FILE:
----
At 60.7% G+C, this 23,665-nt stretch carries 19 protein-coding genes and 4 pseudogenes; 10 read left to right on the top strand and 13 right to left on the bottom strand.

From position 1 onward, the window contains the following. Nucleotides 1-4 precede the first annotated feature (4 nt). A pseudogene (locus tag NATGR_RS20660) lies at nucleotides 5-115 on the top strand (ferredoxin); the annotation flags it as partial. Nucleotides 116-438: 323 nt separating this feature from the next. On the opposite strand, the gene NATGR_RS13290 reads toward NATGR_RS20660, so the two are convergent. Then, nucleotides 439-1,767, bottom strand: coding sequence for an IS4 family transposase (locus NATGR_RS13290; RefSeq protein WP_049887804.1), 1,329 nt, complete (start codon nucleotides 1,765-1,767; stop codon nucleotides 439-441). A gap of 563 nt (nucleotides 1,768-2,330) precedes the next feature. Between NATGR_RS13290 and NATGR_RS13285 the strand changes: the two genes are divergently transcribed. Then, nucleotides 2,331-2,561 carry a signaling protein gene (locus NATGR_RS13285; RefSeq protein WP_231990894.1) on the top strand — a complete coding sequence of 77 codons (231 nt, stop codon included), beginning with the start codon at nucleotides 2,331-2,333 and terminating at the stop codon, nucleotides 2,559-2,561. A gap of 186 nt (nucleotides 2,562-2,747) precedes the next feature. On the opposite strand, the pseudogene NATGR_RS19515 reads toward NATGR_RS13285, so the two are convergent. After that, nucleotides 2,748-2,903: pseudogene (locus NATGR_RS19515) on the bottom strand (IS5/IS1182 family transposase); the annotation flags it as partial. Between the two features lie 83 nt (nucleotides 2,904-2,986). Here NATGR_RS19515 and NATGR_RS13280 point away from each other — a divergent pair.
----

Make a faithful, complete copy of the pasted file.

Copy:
At 60.7% G+C, this 23,665-nt stretch carries 19 protein-coding genes and 4 pseudogenes; 10 read left to right on the top strand and 13 right to left on the bottom strand.

From position 1 onward, the window contains the following. Nucleotides 1-4 precede the first annotated feature (4 nt). A pseudogene (locus tag NATGR_RS20660) lies at nucleotides 5-115 on the top strand (ferredoxin); the annotation flags it as partial. Nucleotides 116-438: 323 nt separating this feature from the next. On the opposite strand, the gene NATGR_RS13290 reads toward NATGR_RS20660, so the two are convergent. Then, nucleotides 439-1,767, bottom strand: coding sequence for an IS4 family transposase (locus NATGR_RS13290; RefSeq protein WP_049887804.1), 1,329 nt, complete (start codon nucleotides 1,765-1,767; stop codon nucleotides 439-441). A gap of 563 nt (nucleotides 1,768-2,330) precedes the next feature. Between NATGR_RS13290 and NATGR_RS13285 the strand changes: the two genes are divergently transcribed. Then, nucleotides 2,331-2,561 carry a signaling protein gene (locus NATGR_RS13285; RefSeq protein WP_231990894.1) on the top strand — a complete coding sequence of 77 codons (231 nt, stop codon included), beginning with the start codon at nucleotides 2,331-2,333 and terminating at the stop codon, nucleotides 2,559-2,561. A gap of 186 nt (nucleotides 2,562-2,747) precedes the next feature. On the opposite strand, the pseudogene NATGR_RS19515 reads toward NATGR_RS13285, so the two are convergent. After that, nucleotides 2,748-2,903: pseudogene (locus NATGR_RS19515) on the bottom strand (IS5/IS1182 family transposase); the annotation flags it as partial. Between the two features lie 83 nt (nucleotides 2,904-2,986). Here NATGR_RS19515 and NATGR_RS13280 point away from each other — a divergent pair.